"The Trump-Pence administration's latest attack threatens LGBTQ people by permitting medical providers to deny critical care based on personal beliefs," David Stacy, government affairs director at the Human Rights Campaign, said in a press release. "The administration's decision puts LGBTQ people at greater risk of being denied necessary and appropriate health care solely based on their sexual orientation or gender identity. Everyone deserves access to medically necessary care and should never be turned away because of who they are or who they love."
The HRC release noted that "in practice, the broad reach of the rule could allow health care providers to refuse to provide not only abortion and sterilization procedures, but also to deny treatment or preventative care for AIDS or HIV, hormone therapy treatment and transition related care and in-vitro fertilization for lesbians, single women or interfaith couples."
Louise Melling, deputy legal director at the American Civil Liberties Union, issued a statement as well: "Once again, this administration shows itself to be determined to use religious liberty to harm communities it deems less worthy of equal treatment under the law. This rule threatens to prevent people from accessing critical medical care and may endanger people's lives. Religious liberty is a fundamental right, but it doesn't include the right to discriminate or harm others. Denying patients health care is not religious liberty. Discriminating against patients based on their gender or gender expression is not religious liberty. Medical standards, not religious belief, should guide medical care."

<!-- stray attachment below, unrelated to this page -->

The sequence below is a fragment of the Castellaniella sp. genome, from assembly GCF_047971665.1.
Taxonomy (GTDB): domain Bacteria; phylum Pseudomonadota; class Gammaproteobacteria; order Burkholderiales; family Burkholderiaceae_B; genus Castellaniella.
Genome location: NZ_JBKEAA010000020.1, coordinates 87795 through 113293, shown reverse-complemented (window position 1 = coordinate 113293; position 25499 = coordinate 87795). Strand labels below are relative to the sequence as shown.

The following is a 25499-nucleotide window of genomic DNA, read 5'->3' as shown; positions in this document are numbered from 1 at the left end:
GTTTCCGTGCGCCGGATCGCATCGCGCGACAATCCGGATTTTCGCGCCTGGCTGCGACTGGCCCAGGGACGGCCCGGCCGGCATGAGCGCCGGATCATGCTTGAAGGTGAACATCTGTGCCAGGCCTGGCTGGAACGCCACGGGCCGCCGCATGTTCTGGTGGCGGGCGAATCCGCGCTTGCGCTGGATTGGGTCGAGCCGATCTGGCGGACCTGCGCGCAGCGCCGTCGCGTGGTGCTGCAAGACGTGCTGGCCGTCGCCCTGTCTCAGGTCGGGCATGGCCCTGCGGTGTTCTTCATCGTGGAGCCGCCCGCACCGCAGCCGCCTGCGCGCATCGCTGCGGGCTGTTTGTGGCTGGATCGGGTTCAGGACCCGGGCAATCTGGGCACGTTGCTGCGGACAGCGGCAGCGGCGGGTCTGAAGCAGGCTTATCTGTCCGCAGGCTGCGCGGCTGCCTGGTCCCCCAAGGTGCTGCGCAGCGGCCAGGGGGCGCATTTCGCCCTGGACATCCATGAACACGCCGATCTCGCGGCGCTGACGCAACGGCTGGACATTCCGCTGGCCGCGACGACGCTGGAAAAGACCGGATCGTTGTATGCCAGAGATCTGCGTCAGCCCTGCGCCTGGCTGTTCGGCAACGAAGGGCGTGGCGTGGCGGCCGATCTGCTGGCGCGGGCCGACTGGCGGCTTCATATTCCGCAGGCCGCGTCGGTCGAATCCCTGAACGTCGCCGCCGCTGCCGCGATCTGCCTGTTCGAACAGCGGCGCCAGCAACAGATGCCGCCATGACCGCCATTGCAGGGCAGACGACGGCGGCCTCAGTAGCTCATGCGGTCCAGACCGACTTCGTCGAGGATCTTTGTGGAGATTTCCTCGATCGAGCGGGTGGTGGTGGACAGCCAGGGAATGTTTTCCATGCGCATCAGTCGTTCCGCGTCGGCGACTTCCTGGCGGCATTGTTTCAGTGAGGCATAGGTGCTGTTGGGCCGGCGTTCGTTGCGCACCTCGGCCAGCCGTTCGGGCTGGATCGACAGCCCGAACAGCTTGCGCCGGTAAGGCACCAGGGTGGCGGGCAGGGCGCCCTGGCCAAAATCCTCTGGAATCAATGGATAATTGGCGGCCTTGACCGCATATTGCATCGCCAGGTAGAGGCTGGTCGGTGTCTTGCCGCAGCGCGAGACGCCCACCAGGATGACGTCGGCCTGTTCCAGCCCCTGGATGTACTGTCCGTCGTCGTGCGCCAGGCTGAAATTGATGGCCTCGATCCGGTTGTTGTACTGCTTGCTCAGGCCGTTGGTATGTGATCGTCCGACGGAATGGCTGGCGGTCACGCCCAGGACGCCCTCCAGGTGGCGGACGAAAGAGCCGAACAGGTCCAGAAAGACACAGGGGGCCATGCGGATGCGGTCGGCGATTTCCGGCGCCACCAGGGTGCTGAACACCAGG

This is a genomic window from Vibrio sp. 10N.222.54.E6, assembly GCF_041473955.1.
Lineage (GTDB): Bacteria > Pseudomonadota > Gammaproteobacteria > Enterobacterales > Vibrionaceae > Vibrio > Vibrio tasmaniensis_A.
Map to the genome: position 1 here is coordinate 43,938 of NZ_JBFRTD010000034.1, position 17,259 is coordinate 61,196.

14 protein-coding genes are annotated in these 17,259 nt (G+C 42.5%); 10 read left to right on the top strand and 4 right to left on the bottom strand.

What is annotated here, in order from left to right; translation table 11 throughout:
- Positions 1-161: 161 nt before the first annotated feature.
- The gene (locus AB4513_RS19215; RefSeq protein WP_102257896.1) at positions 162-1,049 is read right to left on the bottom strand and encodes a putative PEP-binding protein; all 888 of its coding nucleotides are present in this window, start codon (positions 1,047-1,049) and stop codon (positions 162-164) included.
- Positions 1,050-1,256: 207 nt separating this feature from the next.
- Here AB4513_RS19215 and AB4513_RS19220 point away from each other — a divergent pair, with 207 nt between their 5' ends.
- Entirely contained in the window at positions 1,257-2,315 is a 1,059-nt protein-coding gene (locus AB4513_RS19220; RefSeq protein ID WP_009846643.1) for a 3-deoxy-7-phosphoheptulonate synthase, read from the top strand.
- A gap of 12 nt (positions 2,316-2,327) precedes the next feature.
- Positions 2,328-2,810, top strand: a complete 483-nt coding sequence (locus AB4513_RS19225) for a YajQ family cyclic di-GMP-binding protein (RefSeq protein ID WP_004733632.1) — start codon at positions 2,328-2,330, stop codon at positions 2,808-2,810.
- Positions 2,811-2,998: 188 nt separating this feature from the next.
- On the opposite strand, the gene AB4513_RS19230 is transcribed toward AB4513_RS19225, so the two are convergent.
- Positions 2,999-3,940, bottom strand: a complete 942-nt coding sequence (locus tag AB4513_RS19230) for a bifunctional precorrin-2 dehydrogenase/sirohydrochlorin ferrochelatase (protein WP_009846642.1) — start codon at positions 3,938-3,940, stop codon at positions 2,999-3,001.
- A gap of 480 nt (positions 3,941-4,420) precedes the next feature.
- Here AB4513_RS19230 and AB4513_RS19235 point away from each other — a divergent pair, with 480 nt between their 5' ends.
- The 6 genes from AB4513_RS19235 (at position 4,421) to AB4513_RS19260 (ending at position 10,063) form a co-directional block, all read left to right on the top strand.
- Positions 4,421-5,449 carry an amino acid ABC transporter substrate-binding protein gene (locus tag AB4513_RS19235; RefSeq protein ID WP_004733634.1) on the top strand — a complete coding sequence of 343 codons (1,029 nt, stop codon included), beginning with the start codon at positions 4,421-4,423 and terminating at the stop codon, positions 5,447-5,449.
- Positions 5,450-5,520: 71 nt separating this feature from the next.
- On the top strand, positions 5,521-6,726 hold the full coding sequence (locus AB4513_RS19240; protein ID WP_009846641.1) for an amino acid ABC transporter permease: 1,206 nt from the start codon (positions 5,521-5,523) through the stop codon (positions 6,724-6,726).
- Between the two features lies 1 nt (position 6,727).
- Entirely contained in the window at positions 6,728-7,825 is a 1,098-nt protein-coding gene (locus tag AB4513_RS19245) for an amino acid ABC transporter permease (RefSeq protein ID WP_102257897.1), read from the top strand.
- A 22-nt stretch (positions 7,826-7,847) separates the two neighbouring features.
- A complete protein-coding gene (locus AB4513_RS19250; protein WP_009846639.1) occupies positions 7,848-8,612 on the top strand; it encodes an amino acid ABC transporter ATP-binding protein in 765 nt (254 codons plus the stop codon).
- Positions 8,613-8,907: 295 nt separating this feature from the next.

"Access to health care can be life-or-death," said a statement sent by Lucas Acosta and Elizabeth Renda of the Democratic National Committee. "But rather than seek to improve our health care system, the Trump-Pence administration is determined to strip away access to health care from women, people with HIV/AIDS, and LGBTQ people, particularly transgender and gender-nonconforming individuals. This license to discriminate is unethical and dangerously undermines the health of some of the most vulnerable among us.
"Every individual deserves access to quality health care and lifesaving emergency services. No one should ever be refused medical care because of who they are. It's clear Republicans still haven't learned what the 2018 midterm elections mandated -- the American people want more access to health care, not less."
And this from Mary Alice Carter, executive director of Equity Forward: "Religious freedom doesn't mean carte blanche to discriminate, especially in a health care setting. People should never fear that they're going to be denied care because of their gender, who they love or their past medical decisions. Today's rule codifies discrimination and it will result in deep harm to patient care. [HHS Secretary] Alex Azar and Roger Severino should be ashamed. This is exactly the opposite of what our health department should stand for."
The administration is also expected to soon release the draft of a separate rule that is likely to undermine a portion of the Affordable Care Act providing antidiscrimination protections for transgender people seeking health care. Additionally, the Trump administration Wednesday filed a brief in a federal appeals court arguing that the entire ACA is unconstitutional and should be struck down.
This story is developing. Check back for updates.